Lt. James Robert Vance

    Jim Vance was born to fly. From the moment he entered the world on December 19, 1944, he possessed an intrepid spirit. The second child of Ruby Bolton and Champ Shepherd Vance of Griffin, Georgia, he arrived joining his older sister Sudy as an early Christmas present. Named for two of his father’s favorite brothers James and Robert, he quickly shed the more formal name of James Robert for the simple one of Jim.

          During the five years he held sway as the only son, he accumulated many legends. Some of this boldness had to have come from the six sons his Grandmother Vance had borne. If one bore the legend of galloping his pony across the porch of the local girls’ school in Abingdon, Virginia, Jim quickly established his own list of tall deeds. At three he piloted the truck home as his father suffering from a gallbladder attack applied the gas. On a trip to Pennsylvania, missing Jim, the family looked up at a small opening in the top of a huge barn to see a little boy waving to them from above. He had to be coaxed down.

          No tree proved too high to climb, and Jim rode many from the top to the ground. Finally, this exuberant energy was harnessed when he started first grade at Orrs Elementary School in Spalding County. He lived for recess and the freedom of the end of the school day when he would walk from school to his daddy’s business, the John Deere dealership located next to the waterworks on Highway 41 N. He delighted in his afternoon chore, which was to drive the tractors into the building at the end of the day. He followed Anderson “Shine” Williams around the building plying him with all sorts of questions. These afternoons were a part of his education.

          When his father built a miniature plywood jeep, it was Jim, who proved to be the better driver. A favorite family picture shows Jim at the wheel and younger brother Champ being towed on a toy John Deere tractor. Five years younger, Champ would soon follow the lead of his brother in many activities.

          Both brothers learned a love of fishing from their father. They loved to camp out, make forts in the woods, hunt squirrels and chase the spotted horse that was part of the animal menagerie at the farm near Orchard Hill. Growing up in the country, the boys had no loss of plenty to do. Jim’s mother even enrolled him in tap dancing lessons. He preferred the out of doors to the confines of a studio.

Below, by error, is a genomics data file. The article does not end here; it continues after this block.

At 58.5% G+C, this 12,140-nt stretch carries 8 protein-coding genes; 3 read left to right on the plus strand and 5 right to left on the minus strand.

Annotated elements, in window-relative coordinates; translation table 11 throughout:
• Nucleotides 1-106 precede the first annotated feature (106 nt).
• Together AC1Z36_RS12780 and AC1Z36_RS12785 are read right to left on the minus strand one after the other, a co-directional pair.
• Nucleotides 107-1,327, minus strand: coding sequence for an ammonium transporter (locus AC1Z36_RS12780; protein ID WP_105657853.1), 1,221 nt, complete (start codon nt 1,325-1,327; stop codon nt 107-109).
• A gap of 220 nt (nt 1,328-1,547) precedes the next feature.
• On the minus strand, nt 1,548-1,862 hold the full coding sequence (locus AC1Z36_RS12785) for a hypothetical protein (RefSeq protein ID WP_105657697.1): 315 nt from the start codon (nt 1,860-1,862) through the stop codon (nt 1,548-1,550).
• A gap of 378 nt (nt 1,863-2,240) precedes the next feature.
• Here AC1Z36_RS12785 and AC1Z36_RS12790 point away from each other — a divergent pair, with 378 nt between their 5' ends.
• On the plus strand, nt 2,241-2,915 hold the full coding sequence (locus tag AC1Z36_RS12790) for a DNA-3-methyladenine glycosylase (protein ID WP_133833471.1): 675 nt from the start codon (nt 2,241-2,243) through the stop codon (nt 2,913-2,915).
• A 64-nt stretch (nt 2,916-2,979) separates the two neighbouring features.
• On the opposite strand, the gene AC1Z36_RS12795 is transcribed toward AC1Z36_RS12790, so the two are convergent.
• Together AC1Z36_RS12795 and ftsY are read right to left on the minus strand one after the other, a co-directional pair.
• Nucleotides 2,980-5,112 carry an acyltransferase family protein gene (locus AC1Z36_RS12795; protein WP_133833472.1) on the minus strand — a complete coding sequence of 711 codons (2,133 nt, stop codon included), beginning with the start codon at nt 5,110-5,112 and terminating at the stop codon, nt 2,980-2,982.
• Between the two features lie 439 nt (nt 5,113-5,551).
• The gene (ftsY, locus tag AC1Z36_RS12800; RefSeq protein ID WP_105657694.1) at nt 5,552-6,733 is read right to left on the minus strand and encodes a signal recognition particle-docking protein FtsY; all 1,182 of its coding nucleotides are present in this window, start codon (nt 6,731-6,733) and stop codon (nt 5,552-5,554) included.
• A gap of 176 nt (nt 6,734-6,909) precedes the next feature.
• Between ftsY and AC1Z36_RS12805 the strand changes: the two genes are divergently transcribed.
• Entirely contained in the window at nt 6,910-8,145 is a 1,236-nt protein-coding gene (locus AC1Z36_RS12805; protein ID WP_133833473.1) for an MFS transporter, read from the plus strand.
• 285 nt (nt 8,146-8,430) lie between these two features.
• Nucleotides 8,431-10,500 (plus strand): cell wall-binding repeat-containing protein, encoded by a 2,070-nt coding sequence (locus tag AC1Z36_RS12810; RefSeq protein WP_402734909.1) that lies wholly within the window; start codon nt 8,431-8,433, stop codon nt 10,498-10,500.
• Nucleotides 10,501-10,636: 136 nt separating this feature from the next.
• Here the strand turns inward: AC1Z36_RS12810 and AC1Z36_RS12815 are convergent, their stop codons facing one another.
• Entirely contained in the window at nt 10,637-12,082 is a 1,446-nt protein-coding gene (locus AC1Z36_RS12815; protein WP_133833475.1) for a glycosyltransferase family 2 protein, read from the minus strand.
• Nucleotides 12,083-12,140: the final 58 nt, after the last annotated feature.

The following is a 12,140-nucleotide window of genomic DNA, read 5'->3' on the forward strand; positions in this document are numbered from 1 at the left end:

He proudly worked hard as a Cub Scout with his mother as the den leader. He would go on to achieve the Eagle Scout and God in Country awards. It was a natural to enjoy camp, and he spent many summers at Camp Thunder in Upson County, first as a camper, then as a counselor. One summer he would canoe for a week across the Canadian wilderness with a group of Griffin friends. On another trip he, his dad, Champ and friend Bobby Cheatham would travel and camp along the Intracoastal Waterway in Florida.

          With a former English teacher as his muse, his mother, Jim studied hard at both Spalding Junior High and Griffin High School. He made good grades, participated in sports and was an all around favorite of his class. He sang in the Rotary’s Boy Choir and excelled as a Royal Ambassador at the First Baptist Church. Football and waterskiing were two of the sports he liked. His senior year, he was president of the Key Club and attended the annual conference in Los Angeles. He also had a part in the senior play, “The Thread That Runs So True.”

          Choosing a college to attend was easy. In 1962, Jim followed in the footsteps of his uncle Attorney General Arthur Bolton and matriculated at North Georgia College in Dahlonega. There he wore his first uniform. After two years at North Georgia, he aspired to become a Rambling Wreck and was admitted to Georgia Tech. He had cousins and uncles who had attended Tech, and he fit right in. It was Jim, who helped rebuild a car for the annual parade for his ATO fraternity. He was a natural as he daily piloted a John Deere green and yellow Model A, his only mode of transportation, around Atlanta.